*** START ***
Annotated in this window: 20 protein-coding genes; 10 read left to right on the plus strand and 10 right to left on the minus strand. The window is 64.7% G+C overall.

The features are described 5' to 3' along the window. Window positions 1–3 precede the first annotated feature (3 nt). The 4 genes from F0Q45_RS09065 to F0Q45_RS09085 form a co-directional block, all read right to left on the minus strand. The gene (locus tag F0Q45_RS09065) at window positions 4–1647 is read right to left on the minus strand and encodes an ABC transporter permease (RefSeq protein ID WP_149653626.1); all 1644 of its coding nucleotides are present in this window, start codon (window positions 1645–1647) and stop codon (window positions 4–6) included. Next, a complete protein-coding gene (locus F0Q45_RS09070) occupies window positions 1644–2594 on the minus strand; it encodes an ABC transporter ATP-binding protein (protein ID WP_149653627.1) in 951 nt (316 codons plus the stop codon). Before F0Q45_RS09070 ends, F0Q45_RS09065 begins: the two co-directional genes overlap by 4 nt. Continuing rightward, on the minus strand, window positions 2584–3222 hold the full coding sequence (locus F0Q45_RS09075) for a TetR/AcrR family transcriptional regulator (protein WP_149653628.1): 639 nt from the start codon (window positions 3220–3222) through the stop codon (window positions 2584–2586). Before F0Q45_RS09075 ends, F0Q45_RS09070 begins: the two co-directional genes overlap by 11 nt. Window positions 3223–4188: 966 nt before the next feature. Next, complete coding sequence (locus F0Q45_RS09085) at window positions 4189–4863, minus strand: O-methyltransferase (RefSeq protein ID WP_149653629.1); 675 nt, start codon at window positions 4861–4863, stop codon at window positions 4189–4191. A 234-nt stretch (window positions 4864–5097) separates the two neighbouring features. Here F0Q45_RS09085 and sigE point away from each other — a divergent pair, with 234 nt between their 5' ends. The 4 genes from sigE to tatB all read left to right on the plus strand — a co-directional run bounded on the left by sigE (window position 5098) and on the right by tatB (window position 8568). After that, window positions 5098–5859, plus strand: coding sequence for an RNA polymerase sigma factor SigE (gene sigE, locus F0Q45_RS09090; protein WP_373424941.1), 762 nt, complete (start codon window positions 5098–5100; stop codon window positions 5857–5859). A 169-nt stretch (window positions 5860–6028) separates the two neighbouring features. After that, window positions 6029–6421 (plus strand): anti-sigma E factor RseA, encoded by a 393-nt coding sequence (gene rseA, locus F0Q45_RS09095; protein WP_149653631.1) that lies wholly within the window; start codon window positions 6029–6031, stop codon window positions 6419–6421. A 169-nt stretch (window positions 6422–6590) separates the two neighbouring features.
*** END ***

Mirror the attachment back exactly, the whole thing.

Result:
Annotated in this window: 20 protein-coding genes; 10 read left to right on the plus strand and 10 right to left on the minus strand. The window is 64.7% G+C overall.

The features are described 5' to 3' along the window. Window positions 1–3 precede the first annotated feature (3 nt). The 4 genes from F0Q45_RS09065 to F0Q45_RS09085 form a co-directional block, all read right to left on the minus strand. The gene (locus tag F0Q45_RS09065) at window positions 4–1647 is read right to left on the minus strand and encodes an ABC transporter permease (RefSeq protein ID WP_149653626.1); all 1644 of its coding nucleotides are present in this window, start codon (window positions 1645–1647) and stop codon (window positions 4–6) included. Next, a complete protein-coding gene (locus F0Q45_RS09070) occupies window positions 1644–2594 on the minus strand; it encodes an ABC transporter ATP-binding protein (protein ID WP_149653627.1) in 951 nt (316 codons plus the stop codon). Before F0Q45_RS09070 ends, F0Q45_RS09065 begins: the two co-directional genes overlap by 4 nt. Continuing rightward, on the minus strand, window positions 2584–3222 hold the full coding sequence (locus F0Q45_RS09075) for a TetR/AcrR family transcriptional regulator (protein WP_149653628.1): 639 nt from the start codon (window positions 3220–3222) through the stop codon (window positions 2584–2586). Before F0Q45_RS09075 ends, F0Q45_RS09070 begins: the two co-directional genes overlap by 11 nt. Window positions 3223–4188: 966 nt before the next feature. Next, complete coding sequence (locus F0Q45_RS09085) at window positions 4189–4863, minus strand: O-methyltransferase (RefSeq protein ID WP_149653629.1); 675 nt, start codon at window positions 4861–4863, stop codon at window positions 4189–4191. A 234-nt stretch (window positions 4864–5097) separates the two neighbouring features. Here F0Q45_RS09085 and sigE point away from each other — a divergent pair, with 234 nt between their 5' ends. The 4 genes from sigE to tatB all read left to right on the plus strand — a co-directional run bounded on the left by sigE (window position 5098) and on the right by tatB (window position 8568). After that, window positions 5098–5859, plus strand: coding sequence for an RNA polymerase sigma factor SigE (gene sigE, locus F0Q45_RS09090; protein WP_373424941.1), 762 nt, complete (start codon window positions 5098–5100; stop codon window positions 5857–5859). A 169-nt stretch (window positions 5860–6028) separates the two neighbouring features. After that, window positions 6029–6421 (plus strand): anti-sigma E factor RseA, encoded by a 393-nt coding sequence (gene rseA, locus F0Q45_RS09095; protein WP_149653631.1) that lies wholly within the window; start codon window positions 6029–6031, stop codon window positions 6419–6421. A 169-nt stretch (window positions 6422–6590) separates the two neighbouring features.